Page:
Web entry not enough for TV competitions, says Gambling Commission

Live television competition operators cannot simply offer a free internet entry form in order to escape their competitions being regulated as lotteries, according to new guidance from the Gambling Commission.

The new Gambling Act, which came into force in September, allows the Gambling Commission to regulate lotteries and identifies what is a lottery and what is a competition. Something cannot be a lottery if it can be entered free, a rule that led television producers to claim that an online entry capability was a free entry route, allowing them to avoid being regulated as lottery operators.

Guidance from the Gambling Commission has said that in fast-moving live television competitions that need instant entries, an online option cannot count as the kind of free entry system that would allow producers to avoid running a lottery.

"The Gambling Commission don't accept that argument," said Susan Biddle, an expert in gambling law at Pinsent Masons, the law firm behind OUT-LAW.COM. "They accept that internet use is effectively free but they say that in live quizzes where answers are needed in a very short time frame many people don't have access to the web."

Pinsent Masons is running free OUT-LAW Breakfast Seminars on the new regime for promotions throughout October.

The Gambling Commission, which was itself created by the Gambling Act, has said that it will take seriously any breaches of the new, tighter law. Competition operators are widely seen as having taken a cavalier approach to some of the previous rules.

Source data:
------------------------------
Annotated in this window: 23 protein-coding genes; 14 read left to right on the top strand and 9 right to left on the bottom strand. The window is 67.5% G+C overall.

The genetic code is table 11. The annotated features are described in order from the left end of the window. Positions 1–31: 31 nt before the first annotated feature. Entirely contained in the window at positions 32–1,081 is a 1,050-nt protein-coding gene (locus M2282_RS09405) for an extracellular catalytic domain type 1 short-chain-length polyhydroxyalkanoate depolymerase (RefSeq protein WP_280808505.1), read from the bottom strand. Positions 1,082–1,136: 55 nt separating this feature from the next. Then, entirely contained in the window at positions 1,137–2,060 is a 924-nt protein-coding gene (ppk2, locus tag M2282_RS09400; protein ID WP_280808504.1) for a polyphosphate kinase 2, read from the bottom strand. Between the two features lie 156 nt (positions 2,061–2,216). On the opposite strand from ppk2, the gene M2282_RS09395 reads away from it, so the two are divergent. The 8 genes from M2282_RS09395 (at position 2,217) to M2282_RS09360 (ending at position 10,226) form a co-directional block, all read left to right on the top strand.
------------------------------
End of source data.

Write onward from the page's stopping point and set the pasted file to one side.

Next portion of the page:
A competition can escape being deemed a lottery if it depends on a winner exercising skill, judgment or knowledge. Many competitions used facile questions such as 'What is the capital of France?' to attempt to satisfy that requirement.

The Gambling Commission said that it will treat that requirement far more seriously under the new regime.

"There are many competitions which ask just one simple question, the answer to which is widely and commonly known or is blatantly obvious from the material accompanying the competition," said guidance issued by the Commission. "The Commission considers that these do not meet the test in the Act."

Controversy has dogged television quizzes in recent months. ITV broadcaster GMTV was fined a record £2 million last week by media regulator Ofcom and £250,000 by premium rate phone line regulator ICSTIS over competitions it had run.

Broadcasters are likely to be particularly sensitive to rules surrounding competitions. Biddle said that she would advise caution in the early days of the new regulations.

"The rules have been made tougher, and there will be a period of bedding down while it is decided what is allowed," she said. "It will be easier to satisfy the rules if the competition has a series of questions rather than just one. You will still be able to run a one-question competition but the type of brain-dead trivia competition will not satisfy the test."

"My instinct if I was advising someone is to go for lots of skill in a competition and then if they want to, to gradually reduce the level of skill," said Biddle. "The Gambling Commission will prosecute somebody to show that they have got teeth. Whether they will choose an easy win is not clear."